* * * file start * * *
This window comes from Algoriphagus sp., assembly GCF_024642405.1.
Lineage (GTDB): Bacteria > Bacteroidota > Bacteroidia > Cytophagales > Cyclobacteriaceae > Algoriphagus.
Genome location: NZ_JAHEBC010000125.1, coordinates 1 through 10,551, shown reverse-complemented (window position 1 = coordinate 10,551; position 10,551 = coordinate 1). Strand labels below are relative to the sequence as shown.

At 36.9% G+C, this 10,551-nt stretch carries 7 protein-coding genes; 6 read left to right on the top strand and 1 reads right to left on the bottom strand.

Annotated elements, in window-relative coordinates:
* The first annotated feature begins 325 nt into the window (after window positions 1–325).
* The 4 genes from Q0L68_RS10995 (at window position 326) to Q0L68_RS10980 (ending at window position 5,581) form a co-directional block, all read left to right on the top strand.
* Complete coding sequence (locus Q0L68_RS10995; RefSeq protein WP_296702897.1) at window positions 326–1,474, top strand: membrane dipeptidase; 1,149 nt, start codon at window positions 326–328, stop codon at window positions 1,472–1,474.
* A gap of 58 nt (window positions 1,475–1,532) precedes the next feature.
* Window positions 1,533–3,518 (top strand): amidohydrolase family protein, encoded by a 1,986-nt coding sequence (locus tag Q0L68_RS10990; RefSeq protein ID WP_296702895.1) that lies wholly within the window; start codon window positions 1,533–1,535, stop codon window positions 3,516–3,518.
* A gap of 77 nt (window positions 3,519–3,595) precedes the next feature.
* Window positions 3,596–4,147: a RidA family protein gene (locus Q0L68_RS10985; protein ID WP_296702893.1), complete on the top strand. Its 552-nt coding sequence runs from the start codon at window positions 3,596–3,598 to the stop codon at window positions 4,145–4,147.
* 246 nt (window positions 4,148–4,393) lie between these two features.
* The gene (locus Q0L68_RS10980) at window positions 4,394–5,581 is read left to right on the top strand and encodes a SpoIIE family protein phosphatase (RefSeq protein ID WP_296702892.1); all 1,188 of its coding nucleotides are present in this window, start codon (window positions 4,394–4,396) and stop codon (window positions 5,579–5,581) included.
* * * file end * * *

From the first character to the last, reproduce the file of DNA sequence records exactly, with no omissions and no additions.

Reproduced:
This window comes from Algoriphagus sp., assembly GCF_024642405.1.
Lineage (GTDB): Bacteria > Bacteroidota > Bacteroidia > Cytophagales > Cyclobacteriaceae > Algoriphagus.
Genome location: NZ_JAHEBC010000125.1, coordinates 1 through 10,551, shown reverse-complemented (window position 1 = coordinate 10,551; position 10,551 = coordinate 1). Strand labels below are relative to the sequence as shown.

At 36.9% G+C, this 10,551-nt stretch carries 7 protein-coding genes; 6 read left to right on the top strand and 1 reads right to left on the bottom strand.

Annotated elements, in window-relative coordinates:
* The first annotated feature begins 325 nt into the window (after window positions 1–325).
* The 4 genes from Q0L68_RS10995 (at window position 326) to Q0L68_RS10980 (ending at window position 5,581) form a co-directional block, all read left to right on the top strand.
* Complete coding sequence (locus Q0L68_RS10995; RefSeq protein WP_296702897.1) at window positions 326–1,474, top strand: membrane dipeptidase; 1,149 nt, start codon at window positions 326–328, stop codon at window positions 1,472–1,474.
* A gap of 58 nt (window positions 1,475–1,532) precedes the next feature.
* Window positions 1,533–3,518 (top strand): amidohydrolase family protein, encoded by a 1,986-nt coding sequence (locus tag Q0L68_RS10990; RefSeq protein ID WP_296702895.1) that lies wholly within the window; start codon window positions 1,533–1,535, stop codon window positions 3,516–3,518.
* A gap of 77 nt (window positions 3,519–3,595) precedes the next feature.
* Window positions 3,596–4,147: a RidA family protein gene (locus Q0L68_RS10985; protein ID WP_296702893.1), complete on the top strand. Its 552-nt coding sequence runs from the start codon at window positions 3,596–3,598 to the stop codon at window positions 4,145–4,147.
* 246 nt (window positions 4,148–4,393) lie between these two features.
* The gene (locus Q0L68_RS10980) at window positions 4,394–5,581 is read left to right on the top strand and encodes a SpoIIE family protein phosphatase (RefSeq protein ID WP_296702892.1); all 1,188 of its coding nucleotides are present in this window, start codon (window positions 4,394–4,396) and stop codon (window positions 5,579–5,581) included.